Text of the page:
Jeremiah Kure
Jeremiah Kure

Unravelling the Zimbabwe problem

It has long been suggested by many that Mugabe cannot rig the economy. It is an interesting but unconvincing argument. The complexity of the Zimbabwe problem is one which we may only fully understand with the benefit of hindsight, assuming all the pieces of the puzzle fit together in our lifetimes. It was the economy, stupid, in 2002 and they still say it’s the economy, stupid, in 2008; or is it really?

What if Zimbabwe has “inexhaustible” economic capital and an inelastic wealth generating potential? For instance, could it be that because Zimbabwe has the second largest known reserves of platinum in the world, it will always attract foreign investment come democracy or dictatorship, rain or sunshine? If not, please explain Anglo American’s US$400m investment in Unki mine, amidst heightened talk of sanctions. What sanctions?

Could it be that if Mugabe was not so adamant on total indigenisation of the economy (rhetoric or not), he wouldn’t pose such a formidable threat to Western interests? (Omar Bongo of Gabon has been in power for much longer — since 1967 in fact. He has since abolished restrictions on presidential terms and they say he’s corruptible, hence the West have left the political status quo unchanged in that oil-rich state for decades).

I contend that if Mugabe knew nothing of the duplicity of the West (who with one hand invest in his country and with the other point an accusing finger at him); that if he knew not how to “look-east”, pandering to the interests of the Chinese and using them as a leverage against the West, then perhaps we wouldn’t have witnessed the ruin that we have come to know as Zimbabwe.

Lest we forget, Mugabe was knighted in 1994, the madness of Gukurahundi notwithstanding. For decades he was the “darling of the West”, up to the point when he decided to play them at their own game whether by design or by sheer force of circumstances. In the aftermath of a failed Economic Structural Adjustment Programme (sponsored by the West mind you), which accelerated the deterioration of Zimbabwe’s economy, he took his army into the DRC to prop up Kabila (September 1998), among other more pressing imperatives. The irony of Mugabe’s intervention in the DRC is this: it was not the rebels he was fighting. Wittingly or unwittingly, he was fighting Western interests in that resource rich country.

It was a war Zimbabwe could not afford, said the IMF at the time. That act of foreign policy “misjudgement” (said the naive press of the day) led to strained ties with Western governments and their multi-lateral institutions. Abandoned and betrayed by the withdrawal of aid for land reform and IMF balance of payments support, he turned his anger to those he perceived as their “kith and kin”, the farmers. He then branded the MDC, puppets of the West, treated NGOs with impunity and wait for it …threw his lot with the Chinese. “Look-east!” became his rallying cry.

The Chinese foray into Africa was bound to have reached Zimbabwe at some point. After all, by that time, they were already carving up the Zambian copperbelt next door. This time however, history needed not to repeat itself. Unlike the colonialists who uninvited, trekked up north in the 1890s, Mugabe ran to the Chinese in desperation, coalfields, diamond-fields, platinum-reserves, gold-fields, acres of rich fertile land and an educated labour force, in hand. “Save us from the big bad west!”, he seemed to cry.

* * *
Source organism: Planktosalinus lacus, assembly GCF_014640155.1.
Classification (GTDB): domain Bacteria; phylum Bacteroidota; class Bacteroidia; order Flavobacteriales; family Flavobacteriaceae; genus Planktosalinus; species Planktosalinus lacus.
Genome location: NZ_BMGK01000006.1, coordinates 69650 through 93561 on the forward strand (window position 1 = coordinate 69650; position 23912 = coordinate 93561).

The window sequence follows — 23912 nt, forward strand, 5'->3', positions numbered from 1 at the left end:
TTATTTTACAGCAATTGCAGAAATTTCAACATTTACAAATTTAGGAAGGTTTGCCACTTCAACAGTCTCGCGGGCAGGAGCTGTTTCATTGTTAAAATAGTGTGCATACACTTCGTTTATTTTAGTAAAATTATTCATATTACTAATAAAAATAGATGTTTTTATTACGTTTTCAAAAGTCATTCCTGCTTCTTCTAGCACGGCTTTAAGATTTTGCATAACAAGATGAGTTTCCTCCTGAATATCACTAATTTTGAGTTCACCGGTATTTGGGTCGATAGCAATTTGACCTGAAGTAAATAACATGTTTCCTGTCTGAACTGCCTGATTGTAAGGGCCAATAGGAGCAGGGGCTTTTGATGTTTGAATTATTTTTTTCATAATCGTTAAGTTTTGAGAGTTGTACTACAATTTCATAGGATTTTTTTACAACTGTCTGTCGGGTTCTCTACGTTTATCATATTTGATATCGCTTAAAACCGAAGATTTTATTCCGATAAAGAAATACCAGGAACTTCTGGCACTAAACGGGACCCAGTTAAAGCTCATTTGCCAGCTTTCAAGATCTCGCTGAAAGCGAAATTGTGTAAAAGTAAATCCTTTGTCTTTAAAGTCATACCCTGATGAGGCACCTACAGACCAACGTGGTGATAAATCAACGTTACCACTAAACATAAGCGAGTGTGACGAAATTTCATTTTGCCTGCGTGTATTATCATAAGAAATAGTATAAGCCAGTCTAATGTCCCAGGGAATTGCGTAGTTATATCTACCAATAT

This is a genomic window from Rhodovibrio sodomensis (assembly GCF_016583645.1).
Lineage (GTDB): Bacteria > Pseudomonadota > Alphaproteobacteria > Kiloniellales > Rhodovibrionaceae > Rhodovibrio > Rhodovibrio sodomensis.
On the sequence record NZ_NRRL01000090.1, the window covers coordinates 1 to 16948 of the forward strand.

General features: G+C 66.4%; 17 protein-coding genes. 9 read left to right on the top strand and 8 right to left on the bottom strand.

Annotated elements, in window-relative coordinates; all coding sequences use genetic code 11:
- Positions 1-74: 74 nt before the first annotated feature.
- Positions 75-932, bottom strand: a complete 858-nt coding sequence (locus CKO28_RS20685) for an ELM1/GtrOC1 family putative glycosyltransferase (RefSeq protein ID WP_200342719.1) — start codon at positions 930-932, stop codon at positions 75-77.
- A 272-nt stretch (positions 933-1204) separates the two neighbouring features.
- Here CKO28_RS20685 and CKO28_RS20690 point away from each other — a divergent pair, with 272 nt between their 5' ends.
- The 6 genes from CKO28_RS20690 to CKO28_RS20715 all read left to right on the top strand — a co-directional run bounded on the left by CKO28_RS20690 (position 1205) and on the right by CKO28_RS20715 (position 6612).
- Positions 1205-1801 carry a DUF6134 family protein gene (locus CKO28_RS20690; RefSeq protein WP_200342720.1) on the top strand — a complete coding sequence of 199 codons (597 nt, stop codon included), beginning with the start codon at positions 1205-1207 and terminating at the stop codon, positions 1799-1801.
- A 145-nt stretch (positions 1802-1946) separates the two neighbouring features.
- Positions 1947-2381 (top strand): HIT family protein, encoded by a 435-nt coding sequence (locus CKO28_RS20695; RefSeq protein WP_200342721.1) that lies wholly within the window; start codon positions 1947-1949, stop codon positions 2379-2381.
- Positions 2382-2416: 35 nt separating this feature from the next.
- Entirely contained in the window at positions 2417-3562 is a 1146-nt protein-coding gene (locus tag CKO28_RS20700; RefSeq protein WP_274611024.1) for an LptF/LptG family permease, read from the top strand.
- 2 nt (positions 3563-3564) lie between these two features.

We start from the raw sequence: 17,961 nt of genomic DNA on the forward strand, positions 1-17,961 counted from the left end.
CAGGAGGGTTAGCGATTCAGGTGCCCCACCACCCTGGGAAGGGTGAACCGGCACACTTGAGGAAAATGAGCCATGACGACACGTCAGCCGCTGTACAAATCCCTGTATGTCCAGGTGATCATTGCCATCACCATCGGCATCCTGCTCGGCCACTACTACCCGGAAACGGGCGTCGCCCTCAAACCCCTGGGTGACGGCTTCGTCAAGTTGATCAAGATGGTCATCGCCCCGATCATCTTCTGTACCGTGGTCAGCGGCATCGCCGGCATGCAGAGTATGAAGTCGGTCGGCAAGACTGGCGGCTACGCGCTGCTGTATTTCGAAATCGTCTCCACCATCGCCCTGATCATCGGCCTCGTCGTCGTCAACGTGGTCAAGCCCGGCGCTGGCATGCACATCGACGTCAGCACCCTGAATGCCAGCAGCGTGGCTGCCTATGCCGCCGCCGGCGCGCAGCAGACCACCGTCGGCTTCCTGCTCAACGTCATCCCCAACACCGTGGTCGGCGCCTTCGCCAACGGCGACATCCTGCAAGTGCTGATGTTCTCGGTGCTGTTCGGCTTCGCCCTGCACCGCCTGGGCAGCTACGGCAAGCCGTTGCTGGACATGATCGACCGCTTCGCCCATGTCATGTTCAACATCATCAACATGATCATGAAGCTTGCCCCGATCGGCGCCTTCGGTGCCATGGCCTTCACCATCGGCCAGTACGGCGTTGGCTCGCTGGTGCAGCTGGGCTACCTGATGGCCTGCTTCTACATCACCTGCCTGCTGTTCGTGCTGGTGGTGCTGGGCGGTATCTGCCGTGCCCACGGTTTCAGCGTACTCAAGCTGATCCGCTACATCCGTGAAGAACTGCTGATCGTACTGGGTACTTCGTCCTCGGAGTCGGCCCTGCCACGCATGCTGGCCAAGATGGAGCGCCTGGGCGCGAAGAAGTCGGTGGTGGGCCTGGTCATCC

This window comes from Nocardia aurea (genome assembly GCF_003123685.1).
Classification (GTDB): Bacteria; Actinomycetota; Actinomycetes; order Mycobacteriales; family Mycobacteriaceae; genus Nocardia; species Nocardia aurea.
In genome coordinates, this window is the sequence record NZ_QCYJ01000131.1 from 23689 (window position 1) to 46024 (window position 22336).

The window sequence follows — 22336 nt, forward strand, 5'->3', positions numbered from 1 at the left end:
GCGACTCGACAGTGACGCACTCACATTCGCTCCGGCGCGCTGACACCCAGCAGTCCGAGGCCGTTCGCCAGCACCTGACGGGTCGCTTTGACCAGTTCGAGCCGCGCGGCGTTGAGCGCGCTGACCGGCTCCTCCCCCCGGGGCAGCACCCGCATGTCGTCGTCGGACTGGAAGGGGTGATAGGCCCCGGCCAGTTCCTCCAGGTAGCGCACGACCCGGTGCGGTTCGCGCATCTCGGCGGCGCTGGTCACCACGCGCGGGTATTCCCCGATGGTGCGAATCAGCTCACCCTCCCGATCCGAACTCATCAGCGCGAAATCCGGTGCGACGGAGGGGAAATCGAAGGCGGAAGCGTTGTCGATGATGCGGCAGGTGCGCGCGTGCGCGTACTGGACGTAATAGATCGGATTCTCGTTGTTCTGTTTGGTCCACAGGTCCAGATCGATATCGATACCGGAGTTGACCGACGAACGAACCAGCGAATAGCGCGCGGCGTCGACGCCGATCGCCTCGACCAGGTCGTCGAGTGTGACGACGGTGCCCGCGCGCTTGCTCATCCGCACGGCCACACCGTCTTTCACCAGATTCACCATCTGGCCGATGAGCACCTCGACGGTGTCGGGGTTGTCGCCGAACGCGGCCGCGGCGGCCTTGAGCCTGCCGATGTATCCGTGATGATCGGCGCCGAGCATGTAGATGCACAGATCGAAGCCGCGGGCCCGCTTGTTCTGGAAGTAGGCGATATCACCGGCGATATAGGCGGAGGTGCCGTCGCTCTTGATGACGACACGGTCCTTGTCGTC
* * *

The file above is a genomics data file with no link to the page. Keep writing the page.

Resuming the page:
Around the same time, it was rumoured that Libyans were offered various concessions in exchange for fuel, only for the shipments to be intercepted on the high seas by Western foes. Well, at least that was the line peddled to Harare motorists in the winter of 2000, while they waited in long winding fuel queues.

As history will someday record, Mugabe’s undoing was not so much the evil that men do, but a complex combination of an audacious clinging to power and an unflinching resolve to take the liberation revolution to its logical conclusion whilst yielding too little ground to the two global powers, the USA-led West and China. To either side, Mugabe’s brand of nationalism has been the antithesis of what they have set out to do in their contest to control global resources.

In the name of democracy and good governance, America and its “coalition of the willing”, is fighting a campaign for global domination. The Chinese camp is fighting the same campaign minus the democracy rhetoric and without fabricating a global “war on terror”. For African governments (despots and democrats alike), sitting on the fence will not do. Mugabe might have attempted sitting on the fence for a while to buy time while figuring out his next move. He even seemed to believe he could go it alone, using Zimbabwe’s plentiful resources as leverage. However, as the reality of the past decade has shown, what determines stable politics and economic prosperity in any African country is not so much democracy, but which side of the global power axis, a particular country is aligned to.

And so reading in between the much dithering on what to do regarding the vexing issue of Zimbabwe at the G8 summit and at the UN Security Council, is this ancient tussle for domination. At these forums, the Russian-Chinese coalition is on the one side of the fence and on the other, is the broader West led by America. I suspect, Zimbabwe’s numerous natural resource endowments (platinum is one), loom large in this tussle. The sooner the world’s power brokers come to a truce, the better for all long suffering Zimbabweans. Its world politics, stupid.